@sjm Thank you for your prompt comments. I just have on small extra query. I understand that universities are typically asking for 7.5 overall with a minumum of 7.0 for linguistically demanding degrees such as BEd, and for post-graduate diplomas; professional registration bodies sometimes require more. Certainly for post-grads and professionals one would expect them to be able to write in a quasi-academic or professional business/consulting style, wherein the use of personal pronouns would be somewhat uncommon, that is, one might expect instead to see "XYZ is strongly recommended" to clear state an opinion. So the question is at the 7-plus level, would the examiner not expect something more expert than an essay littered with "I believe" or "I think" et cetera?

Hi ginger,

It's good that you refer to the marking criteria while studying, but please make sure that you do not overly focus on it. Here are the reasons in my opinion:

Firstly, the descriptions are very concise that it maybe difficult for candidates to fully understand their actual meanings.

Secondly, I think it's better to follow the interpretation of them by experienced teachers, or preferably examiners because they are trained, and they are native speakers who have the qualification of TEFL. As they are clearly aware what are expected in each band, they can help you to work towards your target.

Finally, one of the many miraculous aspects of Simon's model essays is that they are often easier to read than write. For example, can you ensure the same accuracy in your writing? Have you ever paid attention to the way he makes arguments? Have you noticed that he uses a wide range of paraphrasing to link ideas? It really takes time to reach this level, and of course, through persistent practice.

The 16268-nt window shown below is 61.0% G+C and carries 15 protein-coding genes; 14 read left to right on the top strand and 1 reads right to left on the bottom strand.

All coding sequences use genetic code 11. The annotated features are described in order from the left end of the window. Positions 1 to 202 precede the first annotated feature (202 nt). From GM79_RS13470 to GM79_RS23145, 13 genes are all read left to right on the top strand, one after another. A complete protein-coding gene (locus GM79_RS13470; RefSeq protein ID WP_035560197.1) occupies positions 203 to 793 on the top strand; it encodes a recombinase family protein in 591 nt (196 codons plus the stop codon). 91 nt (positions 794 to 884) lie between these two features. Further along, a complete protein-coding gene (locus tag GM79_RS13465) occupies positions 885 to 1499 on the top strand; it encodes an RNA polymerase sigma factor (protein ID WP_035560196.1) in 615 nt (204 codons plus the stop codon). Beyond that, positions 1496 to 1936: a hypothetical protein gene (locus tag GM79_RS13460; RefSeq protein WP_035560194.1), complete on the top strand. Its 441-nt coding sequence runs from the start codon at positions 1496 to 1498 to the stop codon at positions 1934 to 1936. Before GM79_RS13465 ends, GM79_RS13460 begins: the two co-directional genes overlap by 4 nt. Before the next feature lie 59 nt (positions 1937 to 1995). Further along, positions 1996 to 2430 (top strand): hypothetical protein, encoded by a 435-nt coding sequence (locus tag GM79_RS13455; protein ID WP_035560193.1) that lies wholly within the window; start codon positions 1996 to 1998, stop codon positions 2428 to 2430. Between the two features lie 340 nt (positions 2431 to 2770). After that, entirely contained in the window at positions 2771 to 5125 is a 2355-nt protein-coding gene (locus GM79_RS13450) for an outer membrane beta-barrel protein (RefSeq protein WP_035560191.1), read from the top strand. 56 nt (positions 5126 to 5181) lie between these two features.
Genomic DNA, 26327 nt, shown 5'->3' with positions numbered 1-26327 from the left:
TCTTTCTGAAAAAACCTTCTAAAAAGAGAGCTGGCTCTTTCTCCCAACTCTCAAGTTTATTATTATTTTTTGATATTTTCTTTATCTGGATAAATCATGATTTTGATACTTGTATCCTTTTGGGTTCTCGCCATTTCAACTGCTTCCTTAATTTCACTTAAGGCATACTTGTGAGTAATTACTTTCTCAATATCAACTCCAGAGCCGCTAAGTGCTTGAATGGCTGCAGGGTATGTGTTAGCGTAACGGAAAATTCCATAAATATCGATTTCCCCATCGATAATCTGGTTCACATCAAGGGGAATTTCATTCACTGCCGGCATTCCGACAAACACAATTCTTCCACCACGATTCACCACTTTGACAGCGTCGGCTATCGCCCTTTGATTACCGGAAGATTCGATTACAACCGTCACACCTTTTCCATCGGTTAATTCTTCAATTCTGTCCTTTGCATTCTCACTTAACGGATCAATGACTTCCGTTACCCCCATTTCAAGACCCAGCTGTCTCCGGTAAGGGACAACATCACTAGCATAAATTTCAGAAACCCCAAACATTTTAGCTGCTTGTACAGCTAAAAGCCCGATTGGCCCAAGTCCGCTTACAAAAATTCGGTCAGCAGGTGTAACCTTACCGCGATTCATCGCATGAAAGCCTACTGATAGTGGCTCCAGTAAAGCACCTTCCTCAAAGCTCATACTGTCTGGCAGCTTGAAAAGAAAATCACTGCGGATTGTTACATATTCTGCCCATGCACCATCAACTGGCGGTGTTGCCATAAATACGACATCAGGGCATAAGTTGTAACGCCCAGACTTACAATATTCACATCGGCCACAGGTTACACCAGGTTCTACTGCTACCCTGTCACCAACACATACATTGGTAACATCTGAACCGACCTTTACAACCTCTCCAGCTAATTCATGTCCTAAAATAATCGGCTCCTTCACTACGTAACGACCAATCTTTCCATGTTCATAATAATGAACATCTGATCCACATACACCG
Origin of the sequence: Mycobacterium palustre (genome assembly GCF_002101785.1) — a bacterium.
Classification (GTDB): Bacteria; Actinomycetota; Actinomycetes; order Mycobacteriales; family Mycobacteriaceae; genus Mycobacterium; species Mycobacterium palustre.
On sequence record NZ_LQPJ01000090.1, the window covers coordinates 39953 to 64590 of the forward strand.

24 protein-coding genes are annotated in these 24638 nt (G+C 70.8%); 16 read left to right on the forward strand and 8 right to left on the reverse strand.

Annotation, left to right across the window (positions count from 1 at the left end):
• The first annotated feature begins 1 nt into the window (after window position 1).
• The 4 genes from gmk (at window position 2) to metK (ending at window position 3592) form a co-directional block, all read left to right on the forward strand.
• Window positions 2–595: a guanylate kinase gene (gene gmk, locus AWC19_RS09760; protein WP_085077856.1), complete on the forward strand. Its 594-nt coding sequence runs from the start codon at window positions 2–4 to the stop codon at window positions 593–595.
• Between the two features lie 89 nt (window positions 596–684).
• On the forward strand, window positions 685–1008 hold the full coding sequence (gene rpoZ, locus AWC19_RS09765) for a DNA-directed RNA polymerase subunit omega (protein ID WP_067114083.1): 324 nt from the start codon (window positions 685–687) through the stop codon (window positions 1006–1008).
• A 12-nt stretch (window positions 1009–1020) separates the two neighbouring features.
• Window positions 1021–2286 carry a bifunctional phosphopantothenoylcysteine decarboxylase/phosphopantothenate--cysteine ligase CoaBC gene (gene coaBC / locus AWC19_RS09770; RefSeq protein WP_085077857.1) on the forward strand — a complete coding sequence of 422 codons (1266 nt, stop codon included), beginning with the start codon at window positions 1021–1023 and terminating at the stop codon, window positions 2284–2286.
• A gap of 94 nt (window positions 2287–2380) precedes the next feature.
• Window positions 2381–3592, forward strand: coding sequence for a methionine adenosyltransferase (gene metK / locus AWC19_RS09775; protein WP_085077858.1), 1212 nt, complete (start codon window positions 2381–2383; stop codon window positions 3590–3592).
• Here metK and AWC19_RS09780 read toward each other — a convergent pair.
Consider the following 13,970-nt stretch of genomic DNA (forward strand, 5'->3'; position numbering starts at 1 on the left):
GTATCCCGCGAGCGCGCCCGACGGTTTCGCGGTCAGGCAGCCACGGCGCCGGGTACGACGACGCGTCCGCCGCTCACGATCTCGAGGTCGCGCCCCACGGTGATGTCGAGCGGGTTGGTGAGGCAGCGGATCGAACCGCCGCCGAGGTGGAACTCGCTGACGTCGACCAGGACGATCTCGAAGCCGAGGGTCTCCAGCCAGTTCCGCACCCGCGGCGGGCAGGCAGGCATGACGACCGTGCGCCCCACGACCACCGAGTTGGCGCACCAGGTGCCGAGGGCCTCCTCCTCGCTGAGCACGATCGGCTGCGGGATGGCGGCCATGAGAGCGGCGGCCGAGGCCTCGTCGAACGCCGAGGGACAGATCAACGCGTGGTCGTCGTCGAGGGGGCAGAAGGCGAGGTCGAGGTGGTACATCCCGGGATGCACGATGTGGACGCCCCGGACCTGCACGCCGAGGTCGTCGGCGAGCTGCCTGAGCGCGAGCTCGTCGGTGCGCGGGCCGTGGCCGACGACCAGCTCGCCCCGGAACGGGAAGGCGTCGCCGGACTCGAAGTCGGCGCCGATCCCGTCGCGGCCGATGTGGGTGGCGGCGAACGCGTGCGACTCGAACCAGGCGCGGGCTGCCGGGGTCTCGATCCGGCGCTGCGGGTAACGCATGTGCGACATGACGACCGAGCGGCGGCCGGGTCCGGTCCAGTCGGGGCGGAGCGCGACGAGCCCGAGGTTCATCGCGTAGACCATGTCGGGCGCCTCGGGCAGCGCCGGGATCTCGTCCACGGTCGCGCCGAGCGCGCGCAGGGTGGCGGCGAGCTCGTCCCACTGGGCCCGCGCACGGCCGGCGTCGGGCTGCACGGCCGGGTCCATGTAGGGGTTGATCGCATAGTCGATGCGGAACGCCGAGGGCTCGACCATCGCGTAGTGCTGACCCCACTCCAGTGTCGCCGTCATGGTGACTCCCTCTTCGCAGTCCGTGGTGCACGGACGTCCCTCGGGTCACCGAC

(From a candidate's point of view)


IELTS is an international test designed to test 'communicative ability'. In order to treat everyone fairly, there is no requirement that anybody needs to be 'academically' trained. When we mark writing, we have no idea who the candidate is, or why they need the score. Therefore there is absolutely no expectation of 'academic' style writing at all.

In fact, I would actively discourage it because IELTS is clearly not the place for formal academic writing, as Simon says in his post. I can tell you that most examiners are NOT academics, and are actually 'turned off' by academic style language.



Ginger's questions highlight the confusion that so many students experience, and I think sjm and James have already done a great job in answering them.